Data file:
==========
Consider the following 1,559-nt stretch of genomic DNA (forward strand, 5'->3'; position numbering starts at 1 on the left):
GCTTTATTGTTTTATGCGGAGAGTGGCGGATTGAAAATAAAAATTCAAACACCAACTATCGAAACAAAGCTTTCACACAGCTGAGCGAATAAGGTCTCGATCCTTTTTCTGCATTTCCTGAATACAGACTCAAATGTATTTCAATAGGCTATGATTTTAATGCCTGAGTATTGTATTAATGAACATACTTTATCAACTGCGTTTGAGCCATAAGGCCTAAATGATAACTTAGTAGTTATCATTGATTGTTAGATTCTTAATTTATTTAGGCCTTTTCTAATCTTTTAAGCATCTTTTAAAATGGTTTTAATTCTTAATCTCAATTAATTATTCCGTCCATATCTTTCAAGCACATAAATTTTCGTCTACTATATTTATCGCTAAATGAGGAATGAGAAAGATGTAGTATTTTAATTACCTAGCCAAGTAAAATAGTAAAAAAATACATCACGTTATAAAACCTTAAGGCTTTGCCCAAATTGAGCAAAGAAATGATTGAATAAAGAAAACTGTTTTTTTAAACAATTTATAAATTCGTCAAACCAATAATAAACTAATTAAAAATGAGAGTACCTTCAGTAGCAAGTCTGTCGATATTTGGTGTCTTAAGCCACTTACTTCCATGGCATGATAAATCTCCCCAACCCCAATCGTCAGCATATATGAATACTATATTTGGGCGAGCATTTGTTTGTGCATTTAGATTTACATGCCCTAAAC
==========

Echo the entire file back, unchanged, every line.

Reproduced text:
Consider the following 1,559-nt stretch of genomic DNA (forward strand, 5'->3'; position numbering starts at 1 on the left):
GCTTTATTGTTTTATGCGGAGAGTGGCGGATTGAAAATAAAAATTCAAACACCAACTATCGAAACAAAGCTTTCACACAGCTGAGCGAATAAGGTCTCGATCCTTTTTCTGCATTTCCTGAATACAGACTCAAATGTATTTCAATAGGCTATGATTTTAATGCCTGAGTATTGTATTAATGAACATACTTTATCAACTGCGTTTGAGCCATAAGGCCTAAATGATAACTTAGTAGTTATCATTGATTGTTAGATTCTTAATTTATTTAGGCCTTTTCTAATCTTTTAAGCATCTTTTAAAATGGTTTTAATTCTTAATCTCAATTAATTATTCCGTCCATATCTTTCAAGCACATAAATTTTCGTCTACTATATTTATCGCTAAATGAGGAATGAGAAAGATGTAGTATTTTAATTACCTAGCCAAGTAAAATAGTAAAAAAATACATCACGTTATAAAACCTTAAGGCTTTGCCCAAATTGAGCAAAGAAATGATTGAATAAAGAAAACTGTTTTTTTAAACAATTTATAAATTCGTCAAACCAATAATAAACTAATTAAAAATGAGAGTACCTTCAGTAGCAAGTCTGTCGATATTTGGTGTCTTAAGCCACTTACTTCCATGGCATGATAAATCTCCCCAACCCCAATCGTCAGCATATATGAATACTATATTTGGGCGAGCATTTGTTTGTGCATTTAGATTTACATGCCCTAAAC